- work in teams to offer constructive feedback on their peers’ writing,
- take note of how unconscious biases affect our social interactions and our perceptions of others,
- identify how marginalized writers and speakers use double-voiced modes of expression to appeal to minoritized audiences in ways that may not be heard by those who have not experienced systemic inequities,
- account for how so many Americans have been imprisoned and denied their rights, and
- assess how social movements have succeeded and failed to advance reforms by making effective use of available communications media and prevailing and emerging ideologies.
Absence and Class Participation Policy: If you have more than two absences, they will affect your final course grade. If you have medical or personal problems, you should notify me so that we can talk about how I can help you succeed in this and other courses.
- The UA’s policy concerning Class Attendance, Participation, and Administrative Drops is on line:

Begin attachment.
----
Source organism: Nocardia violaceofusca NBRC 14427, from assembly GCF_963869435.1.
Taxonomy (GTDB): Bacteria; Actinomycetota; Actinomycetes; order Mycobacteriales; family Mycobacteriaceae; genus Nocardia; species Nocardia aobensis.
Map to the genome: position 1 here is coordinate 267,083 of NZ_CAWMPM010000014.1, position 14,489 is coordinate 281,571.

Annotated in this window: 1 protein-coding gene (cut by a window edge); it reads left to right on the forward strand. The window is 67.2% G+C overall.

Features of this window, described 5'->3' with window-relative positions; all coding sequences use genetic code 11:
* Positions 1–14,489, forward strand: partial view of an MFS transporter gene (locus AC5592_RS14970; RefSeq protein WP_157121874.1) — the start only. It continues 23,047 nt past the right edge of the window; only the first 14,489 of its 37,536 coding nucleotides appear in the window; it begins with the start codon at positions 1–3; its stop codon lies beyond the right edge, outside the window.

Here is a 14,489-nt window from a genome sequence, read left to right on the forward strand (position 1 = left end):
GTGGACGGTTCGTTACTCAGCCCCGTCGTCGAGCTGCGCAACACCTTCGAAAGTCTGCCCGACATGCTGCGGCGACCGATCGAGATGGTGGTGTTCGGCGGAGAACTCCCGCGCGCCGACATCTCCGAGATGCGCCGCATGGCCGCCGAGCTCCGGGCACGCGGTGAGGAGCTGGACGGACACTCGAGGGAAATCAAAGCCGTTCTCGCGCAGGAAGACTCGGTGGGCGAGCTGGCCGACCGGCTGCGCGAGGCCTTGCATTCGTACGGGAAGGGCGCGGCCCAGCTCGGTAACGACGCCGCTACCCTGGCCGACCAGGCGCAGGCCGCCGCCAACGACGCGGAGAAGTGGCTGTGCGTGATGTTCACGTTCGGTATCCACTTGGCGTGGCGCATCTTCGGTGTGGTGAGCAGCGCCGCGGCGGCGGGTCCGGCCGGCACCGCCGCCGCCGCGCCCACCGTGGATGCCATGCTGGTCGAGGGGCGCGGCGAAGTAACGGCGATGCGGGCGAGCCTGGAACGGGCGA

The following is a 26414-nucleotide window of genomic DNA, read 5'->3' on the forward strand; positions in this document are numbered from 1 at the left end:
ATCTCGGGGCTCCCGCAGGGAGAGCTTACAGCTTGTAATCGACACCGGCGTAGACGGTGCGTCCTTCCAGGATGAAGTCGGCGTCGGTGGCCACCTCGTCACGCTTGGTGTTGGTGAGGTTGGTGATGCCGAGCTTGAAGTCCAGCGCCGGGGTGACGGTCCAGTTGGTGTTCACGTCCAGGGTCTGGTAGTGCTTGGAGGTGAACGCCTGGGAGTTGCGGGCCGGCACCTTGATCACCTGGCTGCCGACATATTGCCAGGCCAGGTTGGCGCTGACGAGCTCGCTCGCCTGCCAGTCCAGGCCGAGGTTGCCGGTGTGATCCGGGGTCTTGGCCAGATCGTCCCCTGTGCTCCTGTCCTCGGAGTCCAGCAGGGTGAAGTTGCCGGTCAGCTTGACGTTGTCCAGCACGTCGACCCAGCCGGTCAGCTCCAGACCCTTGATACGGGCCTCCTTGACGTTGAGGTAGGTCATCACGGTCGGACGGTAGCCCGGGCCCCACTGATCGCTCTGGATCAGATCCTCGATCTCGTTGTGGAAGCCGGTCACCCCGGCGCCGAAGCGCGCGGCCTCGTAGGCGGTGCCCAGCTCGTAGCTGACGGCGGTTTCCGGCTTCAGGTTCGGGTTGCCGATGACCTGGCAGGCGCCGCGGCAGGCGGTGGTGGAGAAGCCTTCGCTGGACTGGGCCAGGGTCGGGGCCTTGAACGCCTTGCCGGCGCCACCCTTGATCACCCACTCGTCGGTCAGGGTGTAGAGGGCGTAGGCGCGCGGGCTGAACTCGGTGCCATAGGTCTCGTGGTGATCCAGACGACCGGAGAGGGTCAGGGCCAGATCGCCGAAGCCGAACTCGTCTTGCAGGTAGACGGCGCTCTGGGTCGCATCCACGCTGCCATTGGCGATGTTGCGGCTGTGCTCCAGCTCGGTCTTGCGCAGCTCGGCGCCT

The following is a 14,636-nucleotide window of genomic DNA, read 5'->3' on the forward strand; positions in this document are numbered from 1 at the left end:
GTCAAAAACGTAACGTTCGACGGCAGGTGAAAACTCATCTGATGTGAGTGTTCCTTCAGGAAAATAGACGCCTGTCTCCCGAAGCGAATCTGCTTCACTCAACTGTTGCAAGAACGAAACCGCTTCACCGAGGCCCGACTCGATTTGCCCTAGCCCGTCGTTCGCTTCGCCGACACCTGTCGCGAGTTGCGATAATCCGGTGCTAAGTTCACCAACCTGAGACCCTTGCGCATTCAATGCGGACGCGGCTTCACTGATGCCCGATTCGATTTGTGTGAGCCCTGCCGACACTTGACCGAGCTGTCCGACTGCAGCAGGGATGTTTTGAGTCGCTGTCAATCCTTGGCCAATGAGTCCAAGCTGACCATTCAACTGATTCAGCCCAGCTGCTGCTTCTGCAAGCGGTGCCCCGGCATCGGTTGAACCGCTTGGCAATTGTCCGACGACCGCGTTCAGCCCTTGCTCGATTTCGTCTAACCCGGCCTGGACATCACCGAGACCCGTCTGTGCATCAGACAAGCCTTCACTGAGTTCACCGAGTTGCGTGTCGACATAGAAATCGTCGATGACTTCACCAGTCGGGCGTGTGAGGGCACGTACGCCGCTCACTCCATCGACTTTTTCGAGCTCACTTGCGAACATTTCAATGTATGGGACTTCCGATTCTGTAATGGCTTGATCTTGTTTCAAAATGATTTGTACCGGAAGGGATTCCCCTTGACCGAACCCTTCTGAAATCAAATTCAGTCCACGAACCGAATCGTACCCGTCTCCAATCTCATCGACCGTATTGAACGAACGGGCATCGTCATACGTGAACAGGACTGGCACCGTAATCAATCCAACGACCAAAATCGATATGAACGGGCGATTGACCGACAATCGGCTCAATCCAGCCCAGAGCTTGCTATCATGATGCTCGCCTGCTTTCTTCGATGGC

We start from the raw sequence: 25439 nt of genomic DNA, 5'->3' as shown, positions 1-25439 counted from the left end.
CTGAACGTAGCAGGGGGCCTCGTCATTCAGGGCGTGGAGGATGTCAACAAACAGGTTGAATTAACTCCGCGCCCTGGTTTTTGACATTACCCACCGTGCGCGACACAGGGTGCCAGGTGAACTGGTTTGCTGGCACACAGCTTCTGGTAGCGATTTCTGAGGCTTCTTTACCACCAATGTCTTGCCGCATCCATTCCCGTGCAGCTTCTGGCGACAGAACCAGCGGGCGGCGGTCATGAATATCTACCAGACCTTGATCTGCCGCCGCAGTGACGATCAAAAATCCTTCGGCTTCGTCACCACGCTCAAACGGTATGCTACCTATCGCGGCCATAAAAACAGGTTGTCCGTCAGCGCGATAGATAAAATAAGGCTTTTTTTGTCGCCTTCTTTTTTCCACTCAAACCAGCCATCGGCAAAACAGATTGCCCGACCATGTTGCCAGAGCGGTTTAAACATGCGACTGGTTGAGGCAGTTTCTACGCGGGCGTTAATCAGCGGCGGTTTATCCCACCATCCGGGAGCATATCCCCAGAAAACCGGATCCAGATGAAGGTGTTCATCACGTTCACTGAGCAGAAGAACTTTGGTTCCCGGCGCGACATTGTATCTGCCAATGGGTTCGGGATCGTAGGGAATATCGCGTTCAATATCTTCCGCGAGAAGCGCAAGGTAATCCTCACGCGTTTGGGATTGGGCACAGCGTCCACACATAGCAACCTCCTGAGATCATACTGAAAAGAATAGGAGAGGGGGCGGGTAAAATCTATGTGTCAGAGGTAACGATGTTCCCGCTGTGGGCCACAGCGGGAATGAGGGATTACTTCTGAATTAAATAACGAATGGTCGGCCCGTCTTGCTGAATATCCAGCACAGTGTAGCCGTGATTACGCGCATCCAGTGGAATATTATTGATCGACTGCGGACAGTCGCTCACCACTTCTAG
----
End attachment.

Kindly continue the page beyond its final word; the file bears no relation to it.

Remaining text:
- The UA policy regarding absences for any sincerely held religious belief, observance or practice will be accommodated where reasonable.
- Absences pre-approved by the UA Dean of Students (or Dean Designee) will be honored.
- To request a disability-related accommodation to this attendance policy, please contact the Disability Resource Center at (520) 621-3268 or drc-info@.arizona.edu.
- If you are experiencing unexpected barriers to your success in your courses, the Dean of Students Office is a central support resource for all students and may be helpful. The Dean of Students Office is located in the Robert L. Nugent Building, room 100, or call 520-621-7057.